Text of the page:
The next day we woke up all kinds of sore and decided we needed a rest day, so we drove down through the valley to Jackson Hole to find a coffee shop with free wifi. We spent the morning at Jackson Hole Roasters eating breakfast, drinking coffee (or tea), and catching up on the past week’s blog posts and photos. Around mid-day we swapped the coffee shop and coffee for a brewery and beer on the other side of town which was located at the foot of a ski slope.
After a day well spent sitting, off our feet we headed back towards the park to find a camp spot for the night (this time a little earlier, to hopefully avoid last night’s scramble). We found a spot in Custer Canyon with another great view of the Tetons. The designated spot that we took for the night showed clear signs of a vehicle path up to the top of the nearby hill but multiple signs and barriers prohibited vehicular access. That said, we left the car at the base of the hill and walked up with our chairs, and the view up there was awesome. (It was also my brother Jack’s birthday that day and the hill gave us enough cell service for a family Zoom; happy birthday borther).
The next morning we got up early for a hike that would take us up the side of a mountain (around a 3,000 foot elevation change over 4 miles’ distance or so) to one of the numerous alpine lakes in the park, Delta Lake.
The way up was split into two types of trail; Part 1: a marked dirt trail (left photo) which included great views of several lower-elevation lakes, and Part 2: unmarked, full on rock scrambling (right photo). Although well-trodden and not particularly difficult, the dirt trail portion included plenty of rocks, switchbacks, and elevation change. The second half of the way up, however, was basically straight up hill. The final mile (or more) felt like we were climbing a 50-60 degree incline which was a challenge but also good fun before the ultimate payoff of the hike.
There wasn’t really a marked trail and at one point we had to bushwhack our way across to the “path” just before reaching the rim of the lake, but we made it to the top nonetheless. As the lake came into view the morning’s effort was quickly confirmed to be well worth it. Delta Lake was like something off of a post card with turquoise water and beautiful snow-capped mountains.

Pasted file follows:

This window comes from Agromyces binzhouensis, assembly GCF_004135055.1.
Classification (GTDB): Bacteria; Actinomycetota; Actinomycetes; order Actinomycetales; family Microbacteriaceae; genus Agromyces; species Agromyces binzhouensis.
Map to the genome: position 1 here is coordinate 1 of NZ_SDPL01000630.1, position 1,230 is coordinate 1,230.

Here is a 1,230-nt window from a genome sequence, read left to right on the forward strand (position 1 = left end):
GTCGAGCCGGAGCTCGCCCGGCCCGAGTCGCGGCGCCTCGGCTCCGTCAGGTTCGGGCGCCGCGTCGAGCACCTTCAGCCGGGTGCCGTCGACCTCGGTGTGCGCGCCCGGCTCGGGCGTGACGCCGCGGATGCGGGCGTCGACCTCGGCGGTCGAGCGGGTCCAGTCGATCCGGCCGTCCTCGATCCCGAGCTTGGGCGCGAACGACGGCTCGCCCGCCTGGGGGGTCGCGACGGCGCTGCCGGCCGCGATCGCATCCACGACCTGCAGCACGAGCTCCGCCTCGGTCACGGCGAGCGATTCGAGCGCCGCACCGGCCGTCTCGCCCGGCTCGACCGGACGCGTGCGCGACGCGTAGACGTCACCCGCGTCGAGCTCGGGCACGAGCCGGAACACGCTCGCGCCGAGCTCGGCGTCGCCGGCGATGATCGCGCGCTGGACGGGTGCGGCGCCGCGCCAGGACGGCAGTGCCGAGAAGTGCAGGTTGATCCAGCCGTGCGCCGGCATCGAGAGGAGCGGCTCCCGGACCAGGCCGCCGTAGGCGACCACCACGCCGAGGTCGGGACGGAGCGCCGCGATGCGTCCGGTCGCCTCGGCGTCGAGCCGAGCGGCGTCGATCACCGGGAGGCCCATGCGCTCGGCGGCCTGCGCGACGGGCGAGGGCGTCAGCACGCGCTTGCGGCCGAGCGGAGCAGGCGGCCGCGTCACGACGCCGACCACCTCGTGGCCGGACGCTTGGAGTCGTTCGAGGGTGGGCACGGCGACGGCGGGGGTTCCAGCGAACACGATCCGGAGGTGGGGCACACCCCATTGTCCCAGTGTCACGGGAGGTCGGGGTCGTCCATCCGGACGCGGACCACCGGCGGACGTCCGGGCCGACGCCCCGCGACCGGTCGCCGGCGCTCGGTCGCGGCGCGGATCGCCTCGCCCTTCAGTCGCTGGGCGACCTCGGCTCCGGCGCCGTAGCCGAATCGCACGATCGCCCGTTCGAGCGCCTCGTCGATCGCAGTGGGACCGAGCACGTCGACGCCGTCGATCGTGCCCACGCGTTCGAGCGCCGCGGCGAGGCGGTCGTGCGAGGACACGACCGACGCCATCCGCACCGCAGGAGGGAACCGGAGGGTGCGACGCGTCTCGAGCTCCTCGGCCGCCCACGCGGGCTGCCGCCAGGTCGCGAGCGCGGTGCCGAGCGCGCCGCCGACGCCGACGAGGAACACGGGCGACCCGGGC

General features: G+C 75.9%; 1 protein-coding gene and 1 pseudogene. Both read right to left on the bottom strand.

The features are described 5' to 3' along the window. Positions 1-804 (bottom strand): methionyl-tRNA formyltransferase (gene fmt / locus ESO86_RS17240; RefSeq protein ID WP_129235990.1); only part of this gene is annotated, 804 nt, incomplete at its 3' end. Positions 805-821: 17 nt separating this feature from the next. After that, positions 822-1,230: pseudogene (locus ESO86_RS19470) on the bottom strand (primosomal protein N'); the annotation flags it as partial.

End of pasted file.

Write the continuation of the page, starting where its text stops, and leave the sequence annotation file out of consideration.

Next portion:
Before our well-earned lunch break we each took the opportunity to dip our feet into the water. At maybe 40 degrees Fahrenheit (total guess), our feet remained submerged for about 10 seconds combined and we scurried back up to the top of our rock to lay down and relax for a while. Sandwiches, some cucumbers and hummus, and some pitch made for a nice lunch in this amazing location.
The reverse trip back down was tough, especially the top portion (rock scramble). At such an incline it’s tough to keep your balance, especially when any step could be onto a loose rock. This is probably the first trail where hiking sticks really made a difference. After a few hours the RAV came into view and we plopped down ready to head to a camp site for the night. We stopped back at the $3 shower campground and took advantages of the hot water and great water pressure one more time. A shower makes a world of a difference following a long hike, especially before seeping in a compact SUV.
We drove a few hours south through the mountains of Wyoming and found a spot to camp along the Snake River. While Google Maps showed a huge reservoir next to our site, the water level was way down, so we were really just camped next to a huge sandy beach. The water was far enough away for a few people to be tiny dots in the center of the reservoir enjoying a beer in some camp chairs along the actual shore line. The sandy, open terrain and low water level also attracted several motor sports enthusiast, including a lone dirt biker and an off-road pickup/dune buggy type of thing that came flying around the corner of the path and completely dusted us out (to his credit, the driver tried to stop and even apologize, but the dust storm was already surrounding us at that point). A quick meal of ramen and veggies and we settled in for the night.
TBD on our next stop…